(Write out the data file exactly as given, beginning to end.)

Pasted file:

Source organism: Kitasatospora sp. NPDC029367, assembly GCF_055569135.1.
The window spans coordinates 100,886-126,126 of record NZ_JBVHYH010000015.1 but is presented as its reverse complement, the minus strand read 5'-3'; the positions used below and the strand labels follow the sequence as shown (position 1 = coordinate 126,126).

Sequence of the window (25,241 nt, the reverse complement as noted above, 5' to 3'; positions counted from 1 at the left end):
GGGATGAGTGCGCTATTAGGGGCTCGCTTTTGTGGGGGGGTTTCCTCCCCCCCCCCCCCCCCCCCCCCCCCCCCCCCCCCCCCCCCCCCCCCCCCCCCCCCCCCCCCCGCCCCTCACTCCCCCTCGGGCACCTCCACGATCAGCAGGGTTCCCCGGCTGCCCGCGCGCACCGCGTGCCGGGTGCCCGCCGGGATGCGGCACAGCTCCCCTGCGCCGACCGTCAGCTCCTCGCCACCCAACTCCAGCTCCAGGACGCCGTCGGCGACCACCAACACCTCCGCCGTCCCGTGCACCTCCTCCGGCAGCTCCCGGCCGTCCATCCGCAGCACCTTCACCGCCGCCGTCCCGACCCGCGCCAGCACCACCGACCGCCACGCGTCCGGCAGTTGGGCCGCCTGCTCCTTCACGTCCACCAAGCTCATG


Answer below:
Source organism: Kitasatospora sp. NPDC029367, assembly GCF_055569135.1.
The window spans coordinates 100,886-126,126 of record NZ_JBVHYH010000015.1 but is presented as its reverse complement, the minus strand read 5'-3'; the positions used below and the strand labels follow the sequence as shown (position 1 = coordinate 126,126).

Sequence of the window (25,241 nt, the reverse complement as noted above, 5' to 3'; positions counted from 1 at the left end):
GGGATGAGTGCGCTATTAGGGGCTCGCTTTTGTGGGGGGGTTTCCTCCCCCCCCCCCCCCCCCCCCCCCCCCCCCCCCCCCCCCCCCCCCCCCCCCCCCCCCCCCCCCGCCCCTCACTCCCCCTCGGGCACCTCCACGATCAGCAGGGTTCCCCGGCTGCCCGCGCGCACCGCGTGCCGGGTGCCCGCCGGGATGCGGCACAGCTCCCCTGCGCCGACCGTCAGCTCCTCGCCACCCAACTCCAGCTCCAGGACGCCGTCGGCGACCACCAACACCTCCGCCGTCCCGTGCACCTCCTCCGGCAGCTCCCGGCCGTCCATCCGCAGCACCTTCACCGCCGCCGTCCCGACCCGCGCCAGCACCACCGACCGCCACGCGTCCGGCAGTTGGGCCGCCTGCTCCTTCACGTCCACCAAGCTCATG